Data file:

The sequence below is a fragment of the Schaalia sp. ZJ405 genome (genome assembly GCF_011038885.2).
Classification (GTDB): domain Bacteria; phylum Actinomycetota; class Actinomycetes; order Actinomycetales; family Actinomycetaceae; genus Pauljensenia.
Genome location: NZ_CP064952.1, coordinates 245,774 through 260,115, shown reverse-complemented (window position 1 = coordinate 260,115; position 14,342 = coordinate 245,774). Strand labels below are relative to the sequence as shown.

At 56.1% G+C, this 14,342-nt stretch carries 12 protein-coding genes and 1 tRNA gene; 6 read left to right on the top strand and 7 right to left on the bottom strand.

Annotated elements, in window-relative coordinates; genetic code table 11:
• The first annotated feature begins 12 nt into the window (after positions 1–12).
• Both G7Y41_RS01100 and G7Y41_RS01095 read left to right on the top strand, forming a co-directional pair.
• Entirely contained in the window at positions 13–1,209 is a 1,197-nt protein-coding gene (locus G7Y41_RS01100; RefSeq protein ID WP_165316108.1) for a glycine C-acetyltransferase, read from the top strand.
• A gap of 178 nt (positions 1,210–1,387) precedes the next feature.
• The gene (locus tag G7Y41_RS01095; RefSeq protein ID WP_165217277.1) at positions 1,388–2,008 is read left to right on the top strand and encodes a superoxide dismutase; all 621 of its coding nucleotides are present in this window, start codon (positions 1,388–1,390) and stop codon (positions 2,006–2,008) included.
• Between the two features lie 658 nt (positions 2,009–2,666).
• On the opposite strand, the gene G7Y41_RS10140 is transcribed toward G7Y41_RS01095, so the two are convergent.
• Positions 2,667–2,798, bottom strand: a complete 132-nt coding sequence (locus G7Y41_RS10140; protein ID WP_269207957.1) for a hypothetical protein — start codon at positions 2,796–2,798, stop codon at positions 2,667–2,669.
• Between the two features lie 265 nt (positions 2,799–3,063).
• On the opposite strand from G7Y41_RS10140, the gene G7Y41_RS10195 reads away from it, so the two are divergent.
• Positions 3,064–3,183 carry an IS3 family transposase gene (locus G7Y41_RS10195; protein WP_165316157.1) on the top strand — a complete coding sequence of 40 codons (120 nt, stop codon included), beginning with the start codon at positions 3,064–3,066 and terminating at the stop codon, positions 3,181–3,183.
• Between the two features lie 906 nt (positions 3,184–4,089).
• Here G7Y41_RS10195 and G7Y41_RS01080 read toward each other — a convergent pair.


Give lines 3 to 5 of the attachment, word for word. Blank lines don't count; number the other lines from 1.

Genome location: NZ_CP064952.1, coordinates 245,774 through 260,115, shown reverse-complemented (window position 1 = coordinate 260,115; position 14,342 = coordinate 245,774). Strand labels below are relative to the sequence as shown.

At 56.1% G+C, this 14,342-nt stretch carries 12 protein-coding genes and 1 tRNA gene; 6 read left to right on the top strand and 7 right to left on the bottom strand.

Annotated elements, in window-relative coordinates; genetic code table 11: